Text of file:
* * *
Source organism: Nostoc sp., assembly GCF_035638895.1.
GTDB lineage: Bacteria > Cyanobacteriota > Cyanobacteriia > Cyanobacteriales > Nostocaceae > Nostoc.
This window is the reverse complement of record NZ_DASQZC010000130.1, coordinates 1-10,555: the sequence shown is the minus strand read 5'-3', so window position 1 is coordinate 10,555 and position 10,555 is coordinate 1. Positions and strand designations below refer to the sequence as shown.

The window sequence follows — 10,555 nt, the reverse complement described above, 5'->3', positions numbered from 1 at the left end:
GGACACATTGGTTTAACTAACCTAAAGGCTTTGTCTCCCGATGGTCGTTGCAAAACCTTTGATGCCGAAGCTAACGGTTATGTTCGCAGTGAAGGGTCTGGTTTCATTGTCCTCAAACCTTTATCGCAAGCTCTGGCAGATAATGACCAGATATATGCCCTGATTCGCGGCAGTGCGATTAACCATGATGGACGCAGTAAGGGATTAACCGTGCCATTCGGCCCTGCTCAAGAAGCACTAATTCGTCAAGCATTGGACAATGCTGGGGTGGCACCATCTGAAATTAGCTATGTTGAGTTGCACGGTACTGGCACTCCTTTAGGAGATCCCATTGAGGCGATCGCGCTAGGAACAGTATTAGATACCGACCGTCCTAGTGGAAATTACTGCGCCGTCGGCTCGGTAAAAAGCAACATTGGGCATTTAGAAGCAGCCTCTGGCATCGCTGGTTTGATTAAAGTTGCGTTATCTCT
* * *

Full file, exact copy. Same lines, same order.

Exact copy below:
Source organism: Nostoc sp., assembly GCF_035638895.1.
GTDB lineage: Bacteria > Cyanobacteriota > Cyanobacteriia > Cyanobacteriales > Nostocaceae > Nostoc.
This window is the reverse complement of record NZ_DASQZC010000130.1, coordinates 1-10,555: the sequence shown is the minus strand read 5'-3', so window position 1 is coordinate 10,555 and position 10,555 is coordinate 1. Positions and strand designations below refer to the sequence as shown.

The window sequence follows — 10,555 nt, the reverse complement described above, 5'->3', positions numbered from 1 at the left end:
GGACACATTGGTTTAACTAACCTAAAGGCTTTGTCTCCCGATGGTCGTTGCAAAACCTTTGATGCCGAAGCTAACGGTTATGTTCGCAGTGAAGGGTCTGGTTTCATTGTCCTCAAACCTTTATCGCAAGCTCTGGCAGATAATGACCAGATATATGCCCTGATTCGCGGCAGTGCGATTAACCATGATGGACGCAGTAAGGGATTAACCGTGCCATTCGGCCCTGCTCAAGAAGCACTAATTCGTCAAGCATTGGACAATGCTGGGGTGGCACCATCTGAAATTAGCTATGTTGAGTTGCACGGTACTGGCACTCCTTTAGGAGATCCCATTGAGGCGATCGCGCTAGGAACAGTATTAGATACCGACCGTCCTAGTGGAAATTACTGCGCCGTCGGCTCGGTAAAAAGCAACATTGGGCATTTAGAAGCAGCCTCTGGCATCGCTGGTTTGATTAAAGTTGCGTTATCTCT